sar command lets you see performance statistics for different elements of your Linux computer, for both real-time and historical data. We show you how to use this great resource.
The sar Command
sar command, or System Activity Reporter, is part of the
sysstat package. It captures a set of statistical information such as CPU load, memory paging, memory utilization, swap usage, network I/O, and much more. It makes this data accessible to you in real-time snapshots—showing you what’s happening on your computer right now—and in historical reports.
It runs in the background as a daemon, gathering a set of data every ten minutes. The data for the current day is written to a text file. It is converted to a binary file as midnight passes. The files are overwritten each month so they don’t steadily gobble up your hard drive’s capacity.
sar command lets you interrogate the system and see the statistics. But first, you’ll need to install the
Installing the sysstat Package
sysstat is very straightforward. We use the package manager of your Linux system to install it and then use
systemd to enable and start the background daemon.
sysstat on Ubuntu we use apt:
sudo apt install sysstat
sysstat on Fedora, type:
sudo dnf install sysstat
And to install sysstat on Manjaro, we use pacman:
sudo pacman -S sysstat
sysstat installed, we need to enable it so that it can run as a daemon—a background process—each time you boot your computer, and we need to start it now so that we can use it right away. We use
systemctl, part of the
systemd family of utilities, to enable and start daemons.
sudo systemctl enable sysstat
sudo systemctl start sysstat
To see which version of
sar you’re using, and to make sure it is responding, you can use the
-V (version) option:
Real-Time Statistics With sar
You can use
sar to see what is happening inside your computer right now. And because a snapshot is just that—the state of play at a certain point in time—and sometimes a trend is more useful, you can ask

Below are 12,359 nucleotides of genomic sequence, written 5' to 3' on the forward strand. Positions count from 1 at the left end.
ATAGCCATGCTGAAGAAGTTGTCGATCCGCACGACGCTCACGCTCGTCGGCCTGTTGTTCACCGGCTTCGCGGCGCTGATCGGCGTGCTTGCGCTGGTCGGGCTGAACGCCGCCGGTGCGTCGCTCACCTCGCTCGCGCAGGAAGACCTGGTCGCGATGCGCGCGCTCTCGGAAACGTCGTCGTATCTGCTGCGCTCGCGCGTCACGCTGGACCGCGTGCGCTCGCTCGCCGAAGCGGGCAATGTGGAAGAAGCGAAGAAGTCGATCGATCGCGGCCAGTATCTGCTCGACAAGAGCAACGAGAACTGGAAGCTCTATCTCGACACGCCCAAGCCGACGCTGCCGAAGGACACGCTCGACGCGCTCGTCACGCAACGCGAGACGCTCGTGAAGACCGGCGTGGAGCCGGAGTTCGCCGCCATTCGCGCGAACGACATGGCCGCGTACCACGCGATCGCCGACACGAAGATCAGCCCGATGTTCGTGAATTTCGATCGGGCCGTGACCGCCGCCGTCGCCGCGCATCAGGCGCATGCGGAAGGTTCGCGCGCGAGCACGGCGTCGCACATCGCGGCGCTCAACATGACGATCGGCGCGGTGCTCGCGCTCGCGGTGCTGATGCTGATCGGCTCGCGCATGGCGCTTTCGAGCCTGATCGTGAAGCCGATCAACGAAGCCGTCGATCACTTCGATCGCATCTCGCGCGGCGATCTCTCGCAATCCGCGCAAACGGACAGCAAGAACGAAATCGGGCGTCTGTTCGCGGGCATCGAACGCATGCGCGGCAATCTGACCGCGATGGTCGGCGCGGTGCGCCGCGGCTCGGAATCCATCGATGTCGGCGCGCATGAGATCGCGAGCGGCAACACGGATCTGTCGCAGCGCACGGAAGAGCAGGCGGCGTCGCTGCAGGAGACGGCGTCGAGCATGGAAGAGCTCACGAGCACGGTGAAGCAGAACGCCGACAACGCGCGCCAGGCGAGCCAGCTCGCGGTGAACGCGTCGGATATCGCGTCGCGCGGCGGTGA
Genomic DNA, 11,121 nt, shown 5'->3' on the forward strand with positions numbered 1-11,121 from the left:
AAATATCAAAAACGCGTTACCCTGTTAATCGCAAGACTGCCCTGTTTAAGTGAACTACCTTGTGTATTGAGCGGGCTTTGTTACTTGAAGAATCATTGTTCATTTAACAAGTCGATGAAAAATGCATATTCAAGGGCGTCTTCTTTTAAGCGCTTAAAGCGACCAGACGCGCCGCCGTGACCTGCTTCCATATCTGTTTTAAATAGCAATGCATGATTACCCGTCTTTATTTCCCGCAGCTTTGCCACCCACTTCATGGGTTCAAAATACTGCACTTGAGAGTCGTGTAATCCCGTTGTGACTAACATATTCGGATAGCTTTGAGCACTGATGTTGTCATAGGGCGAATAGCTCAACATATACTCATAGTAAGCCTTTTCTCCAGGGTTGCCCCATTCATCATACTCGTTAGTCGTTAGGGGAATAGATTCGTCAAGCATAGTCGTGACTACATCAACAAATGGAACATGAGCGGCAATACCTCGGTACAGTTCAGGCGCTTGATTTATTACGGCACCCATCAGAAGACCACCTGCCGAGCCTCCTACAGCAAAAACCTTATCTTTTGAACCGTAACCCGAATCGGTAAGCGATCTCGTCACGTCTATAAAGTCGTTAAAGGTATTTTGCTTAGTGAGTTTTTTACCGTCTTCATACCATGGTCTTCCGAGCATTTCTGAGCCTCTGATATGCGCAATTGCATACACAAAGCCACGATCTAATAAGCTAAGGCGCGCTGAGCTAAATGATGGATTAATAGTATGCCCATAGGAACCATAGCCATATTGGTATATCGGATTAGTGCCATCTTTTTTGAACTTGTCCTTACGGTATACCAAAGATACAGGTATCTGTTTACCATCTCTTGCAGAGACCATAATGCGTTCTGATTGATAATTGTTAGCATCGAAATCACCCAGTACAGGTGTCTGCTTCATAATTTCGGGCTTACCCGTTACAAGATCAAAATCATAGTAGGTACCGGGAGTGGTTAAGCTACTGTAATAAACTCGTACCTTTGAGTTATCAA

sar to display several snapshots with a specified number of seconds between them.
To see three sets of CPU statistics with two seconds between them, we’d use this command, which uses the
-u (CPU) option. Note that the interval comes first. So this command reads “show the CPU stats in steps of two seconds, for three sets of data.”
sar -u 2 3
Stretching your terminal window makes the table line up neatly, so it is easier to read.
The header for the first column is the time the command was executed. The values in the column are the time each set of data was collected at. The other columns are:
- CPU: The number of the CPU core, or
ALLfor the average of all cores.
- %User: The percentage of time spent running applications at the user level, “in userland.”
- %Nice: The percentage of time spent running applications at the user level, with nice priority.
- %system: The percentage of time spent executing processes at the system level, in the kernel.
- %iowait: The percentage of time when the CPU was idle with a pending disk I/O request.
- %steal: In a virtual machine, this is the percentage of time the virtual CPU was idle because the CPU of the hardware host was servicing a different virtual machine.
- %idle: The percentage of time when the CPU was idle without any pending disk I/O requests.
The final line is the average of the preceding lines.
To see the statistics for a specific core, use the
-P (per-processor) option. This is followed by the number of a CPU core, or a list or range of core numbers, like
This command looks at three sets of data with one second between them, for core 1. Remember, cores are numbered from zero.
sar -P 1 1 3
Memory Paging Statistics
-B (paging) option causes